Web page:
Thursday, January 15, 2015

Want Inspiration? Let's Go Outside!

If you know me, you know I like to be in seclusion . . . a lot. 
And if you didn't know, well now you do. You're very welcome.

I'm a happy introvert. I'm also friendly and can be a people's person when required. Heck, I even enjoy the human race from time to time . . . but in small doses. Crowds are "eh" to me. But hey, as a writer being a hermit works for me, ya know? 

I like to close myself off and write in solitude. 

The thing is, as a writer it may work, but who wants to be "just a writer" when you can be a "great writer"? Not me. And in order to become a better story teller I have to check out the outside world every now and then. I must engage with others in person. And I must see and take in my surroundings. How else would I know I'm making the right descriptions, conveying the right feelings, or doing my written world justice?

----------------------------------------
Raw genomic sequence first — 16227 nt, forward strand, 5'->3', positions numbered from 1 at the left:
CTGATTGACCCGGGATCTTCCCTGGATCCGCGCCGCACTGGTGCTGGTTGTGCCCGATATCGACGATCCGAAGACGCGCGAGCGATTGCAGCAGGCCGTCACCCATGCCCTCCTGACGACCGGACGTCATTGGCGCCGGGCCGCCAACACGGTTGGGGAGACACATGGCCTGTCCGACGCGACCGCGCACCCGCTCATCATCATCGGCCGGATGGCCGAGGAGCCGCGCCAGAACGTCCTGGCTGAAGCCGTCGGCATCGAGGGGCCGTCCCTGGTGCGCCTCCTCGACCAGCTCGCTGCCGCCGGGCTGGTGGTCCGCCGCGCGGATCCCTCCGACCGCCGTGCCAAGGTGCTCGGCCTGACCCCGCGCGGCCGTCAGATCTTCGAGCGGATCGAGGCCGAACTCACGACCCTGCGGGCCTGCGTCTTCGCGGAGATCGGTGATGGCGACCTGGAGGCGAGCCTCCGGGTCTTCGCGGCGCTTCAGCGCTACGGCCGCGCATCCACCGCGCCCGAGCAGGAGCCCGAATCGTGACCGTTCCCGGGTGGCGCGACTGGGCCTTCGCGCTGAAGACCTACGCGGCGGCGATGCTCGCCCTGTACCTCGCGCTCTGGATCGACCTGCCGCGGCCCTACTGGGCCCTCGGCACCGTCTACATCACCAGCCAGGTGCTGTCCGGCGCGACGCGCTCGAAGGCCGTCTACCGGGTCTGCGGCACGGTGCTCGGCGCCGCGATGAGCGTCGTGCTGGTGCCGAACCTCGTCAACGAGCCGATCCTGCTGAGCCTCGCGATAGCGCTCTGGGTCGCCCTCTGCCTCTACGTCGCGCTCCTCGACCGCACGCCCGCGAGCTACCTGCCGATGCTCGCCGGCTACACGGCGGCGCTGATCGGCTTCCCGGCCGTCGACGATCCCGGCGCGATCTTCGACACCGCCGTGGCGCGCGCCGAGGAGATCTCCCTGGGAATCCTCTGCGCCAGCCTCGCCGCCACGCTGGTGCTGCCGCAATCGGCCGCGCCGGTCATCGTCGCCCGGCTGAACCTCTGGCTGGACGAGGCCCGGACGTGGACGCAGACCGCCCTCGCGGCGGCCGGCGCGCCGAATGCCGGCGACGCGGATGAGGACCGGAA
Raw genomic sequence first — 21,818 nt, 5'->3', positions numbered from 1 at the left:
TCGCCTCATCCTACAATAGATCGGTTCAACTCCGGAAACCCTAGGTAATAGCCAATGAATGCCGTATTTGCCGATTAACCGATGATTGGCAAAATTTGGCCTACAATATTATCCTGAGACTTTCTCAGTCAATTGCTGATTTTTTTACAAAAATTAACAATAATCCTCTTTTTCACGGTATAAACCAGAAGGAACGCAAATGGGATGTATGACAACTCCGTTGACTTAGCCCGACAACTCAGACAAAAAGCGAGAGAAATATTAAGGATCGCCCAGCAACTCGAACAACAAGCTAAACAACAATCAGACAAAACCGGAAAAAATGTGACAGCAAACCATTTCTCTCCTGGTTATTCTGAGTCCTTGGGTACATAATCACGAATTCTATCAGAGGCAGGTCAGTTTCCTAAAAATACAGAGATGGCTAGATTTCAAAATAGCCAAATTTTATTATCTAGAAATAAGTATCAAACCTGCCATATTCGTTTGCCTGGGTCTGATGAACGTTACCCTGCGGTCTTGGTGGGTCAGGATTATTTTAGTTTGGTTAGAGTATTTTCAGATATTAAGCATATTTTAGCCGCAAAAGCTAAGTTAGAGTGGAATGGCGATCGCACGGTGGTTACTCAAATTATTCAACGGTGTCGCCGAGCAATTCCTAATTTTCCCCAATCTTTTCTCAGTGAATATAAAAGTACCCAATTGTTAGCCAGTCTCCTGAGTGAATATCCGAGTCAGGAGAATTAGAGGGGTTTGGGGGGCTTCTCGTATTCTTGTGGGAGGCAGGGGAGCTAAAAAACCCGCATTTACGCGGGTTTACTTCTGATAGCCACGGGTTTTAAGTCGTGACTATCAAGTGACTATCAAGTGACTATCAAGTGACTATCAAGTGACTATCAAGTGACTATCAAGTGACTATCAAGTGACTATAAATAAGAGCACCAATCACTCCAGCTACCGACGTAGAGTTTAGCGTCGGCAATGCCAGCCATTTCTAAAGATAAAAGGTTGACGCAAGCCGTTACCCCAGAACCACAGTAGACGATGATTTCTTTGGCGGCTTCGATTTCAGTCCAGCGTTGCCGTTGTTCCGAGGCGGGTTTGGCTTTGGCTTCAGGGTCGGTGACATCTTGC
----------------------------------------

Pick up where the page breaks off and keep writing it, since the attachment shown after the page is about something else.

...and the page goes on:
Sure, I can hide behind thoughts such as: "I can make it up" and "it doesn't have to be a  real place or person" or "my CPs will guide me." But that would be a silly move. A really silly one. Besides, watching people can be fascinating. Especially if we know nothing about them. They offer diversity, excitement, and inspiration. Who doesn't see a couple maybe having an argument and trying to make up a story behind their actions and body language? Probably all writers do. We get a lot from their mannerisms, the expression in their eyes, and the tone of their voices even if we can't hear the words clearly. Don't believe me? Imagine a woman yelling and the man offering a soft whisper in return . . . sigh.

If you're anything like me, I ask you to visit the outdoors.